The Spanish holiday island of Tenerife has been rocked by a swarm of earthquakes in the last week, sparking fears that volcano Mount Teide may be about to erupt.

The tremors were clustered around the popular tourist village of Vilaflor on the slopes of the 12,000ft volcano, between 28 October and 31 October.

Mount Teide's is the highest point in Spain, and the volcano with an 80 meter wide crater attracts around three million sunseekers a year to the island off the West African coast.

The last time Mount Teide erupted was in 1909, and experts from the Volcanological Institute of the Canary Islands were quick to say this type activity is common in volcanoes that are not extinct and what scientists call the swarm of earthquakes were not that big. The largest measured 1.4 on the Richter scale, with most of the activity coming between 6km to 8km below sea level, meaning villagers did not feel them.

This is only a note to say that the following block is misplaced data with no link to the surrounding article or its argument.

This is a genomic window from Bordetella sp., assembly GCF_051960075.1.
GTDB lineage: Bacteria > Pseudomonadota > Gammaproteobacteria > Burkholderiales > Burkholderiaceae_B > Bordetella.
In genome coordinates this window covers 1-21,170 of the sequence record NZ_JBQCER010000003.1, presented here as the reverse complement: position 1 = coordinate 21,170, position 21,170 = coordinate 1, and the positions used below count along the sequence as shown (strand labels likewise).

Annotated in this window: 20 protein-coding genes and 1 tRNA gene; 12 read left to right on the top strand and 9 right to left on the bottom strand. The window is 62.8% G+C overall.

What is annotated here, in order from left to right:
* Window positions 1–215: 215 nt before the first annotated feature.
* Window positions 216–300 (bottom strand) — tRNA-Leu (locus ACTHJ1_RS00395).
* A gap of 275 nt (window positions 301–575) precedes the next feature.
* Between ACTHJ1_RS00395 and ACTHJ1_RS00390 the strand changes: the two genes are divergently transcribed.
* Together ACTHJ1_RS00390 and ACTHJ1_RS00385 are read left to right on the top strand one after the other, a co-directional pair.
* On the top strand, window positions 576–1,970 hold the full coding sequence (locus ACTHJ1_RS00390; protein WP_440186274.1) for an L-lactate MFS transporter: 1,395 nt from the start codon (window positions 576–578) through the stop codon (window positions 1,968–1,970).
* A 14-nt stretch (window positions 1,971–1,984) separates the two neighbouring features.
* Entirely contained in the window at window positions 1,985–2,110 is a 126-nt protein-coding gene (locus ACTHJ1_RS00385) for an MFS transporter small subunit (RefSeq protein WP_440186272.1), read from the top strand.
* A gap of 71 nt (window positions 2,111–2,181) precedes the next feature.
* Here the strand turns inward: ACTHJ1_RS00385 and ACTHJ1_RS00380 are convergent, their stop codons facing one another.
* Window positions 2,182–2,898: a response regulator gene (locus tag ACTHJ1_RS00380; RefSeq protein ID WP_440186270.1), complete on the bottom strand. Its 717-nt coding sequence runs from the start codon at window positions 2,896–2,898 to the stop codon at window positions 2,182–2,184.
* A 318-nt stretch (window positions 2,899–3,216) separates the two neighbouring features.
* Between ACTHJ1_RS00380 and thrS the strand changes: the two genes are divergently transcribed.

In general, earthquakes above 5.4 cause slight damage to buildings, with widespread destruction coming with quakes at 7 or above on the Richter scale.

"This swarm is similar to the other seismic swarms recorded in Tenerife since last June 2017 and as always it is important to emphasise, it does not represent any kind of concern to the population", the body wrote on their Facebook page.

It added: "These types of swarms are common in active volcanoes."

Experts say the recent run of earthquakes are linked to hydrothermal systems beneath the volcano that produce liquids and steam. In this system even small increases in pressure can lead to small earthquakes.

A major volcanic eruption occurs when super-heated magma – a mixture of molten or semi-molten rock – from inside the earth is thrust to the surface.